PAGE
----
Police in Serbia fire tear gas at election protesters threatening to storm capital’s city hall

Police in Serbia fire tear gas at election protesters threatening to storm capital's city hall © Provided by The Canadian Press

The Canadian Press

BELGRADE, Serbia (AP) — Riot police in Serbia fired tear gas to prevent hundreds of opposition supporters from entering the capital’s city council building on Sunday in protest of what election observers said were widespread vote irregularities during a general election last weekend.

Serbia’s populist President Aleksandar Vucic said it was an attempt to overthrow the government orchestrated from abroad. He said more than 35 people were arrested and more detentions would follow.

“This was an attempted violent takeover of the state institutions of the Republic of Serbia,” Vucic told the pro-government Pink TV.

The country’s populist authorities have denied rigging the vote and described the election to fill parliament and local offices as fair. Vucic said Sunday that claims of irregularities in the vote were blatant ”lies” promoted by the political opposition.

Vucic suggested the unrest was instigated from abroad but provided no evidence to support the claim. Addressing the nation on state media as the protest took place outside Belgrade city hall, he called the demonstrators “thugs” who would not succeed in destabilizing the state and said, “This is not a revolution.”

“They will not succeed,” Vucic said. “We are doing our best with our calm and mild reaction not to hurt demonstrators” who came to the event to protest peacefully.

Shielded riot police first barricaded themselves inside the city government building, firing tear gas and pepper spray as hundreds of opposition protesters broke windows at the entrance. Later, the police pushed the crowd from the downtown area and made several arrests.

The protesters shouted “Open the door” and “Thieves,” as they pelted the building with eggs and stones. Some chanted “Vucic is Putin,” comparing the Serbian president with Russia’s leader.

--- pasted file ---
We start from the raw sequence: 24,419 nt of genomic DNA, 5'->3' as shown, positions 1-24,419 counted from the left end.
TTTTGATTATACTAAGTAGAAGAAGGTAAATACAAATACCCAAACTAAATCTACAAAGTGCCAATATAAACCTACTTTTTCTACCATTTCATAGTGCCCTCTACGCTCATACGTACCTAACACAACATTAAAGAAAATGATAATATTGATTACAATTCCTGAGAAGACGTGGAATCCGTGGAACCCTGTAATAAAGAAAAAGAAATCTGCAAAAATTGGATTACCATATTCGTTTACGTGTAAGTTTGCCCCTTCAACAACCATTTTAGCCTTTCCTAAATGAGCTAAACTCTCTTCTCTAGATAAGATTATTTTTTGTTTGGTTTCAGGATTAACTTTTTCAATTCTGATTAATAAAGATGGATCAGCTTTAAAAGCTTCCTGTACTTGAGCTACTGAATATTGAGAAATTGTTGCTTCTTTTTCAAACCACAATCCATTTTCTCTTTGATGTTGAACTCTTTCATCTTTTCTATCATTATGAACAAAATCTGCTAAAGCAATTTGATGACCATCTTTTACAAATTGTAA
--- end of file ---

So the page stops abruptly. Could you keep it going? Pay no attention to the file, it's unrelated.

Nebojsa Zelenovic, one of the leaders of the opposition Serbia Against Violence alliance, said police officers swarmed all of downtown Belgrade, including the roofs of buildings. The area is home to the national parliament and the presidential headquarters along with the city government.

There were no immediate reports of injuries.

Results from the Dec. 17 election showed a victory for Vucic’s Serbian Progressive Party in both the parliamentary and Belgrade city ballots. Serbia Against Violence, the party’s main opponent, said it was robbed of a win, especially in Belgrade.

“We will continue with our fight,” Zelenovic said.

An observation mission made up of representatives of international rights watchdogs reported multiple irregularities, included cases of bought votes and the stuffing of ballot boxes.

The observers also noted unjust conditions for opposition candidates due to media bias, an abuse of public resources and the president’s dominance during the campaign.

“Police are everywhere, also on the roofs. It is obvious that they do not want to recognize (the) election results. We will continue with our fight,” Nebojsa Zelenovic, one of the leaders of the alliance, said.

The vote has caused political tensions in Serbia, a troubled Balkan nation that is seeking close ties with Russia but also European Union membership.

Serbia Against Violence said in a letter sent Thursday to EU institutions, officials and member nations that it would not recognize the outcome of the elections.

The alliance called on the EU to do the same and to initiate an investigation.Source:

Associated Press writer Jovana Gec contributed to this story.

Source: Dusan Stojanovic, The Associated Press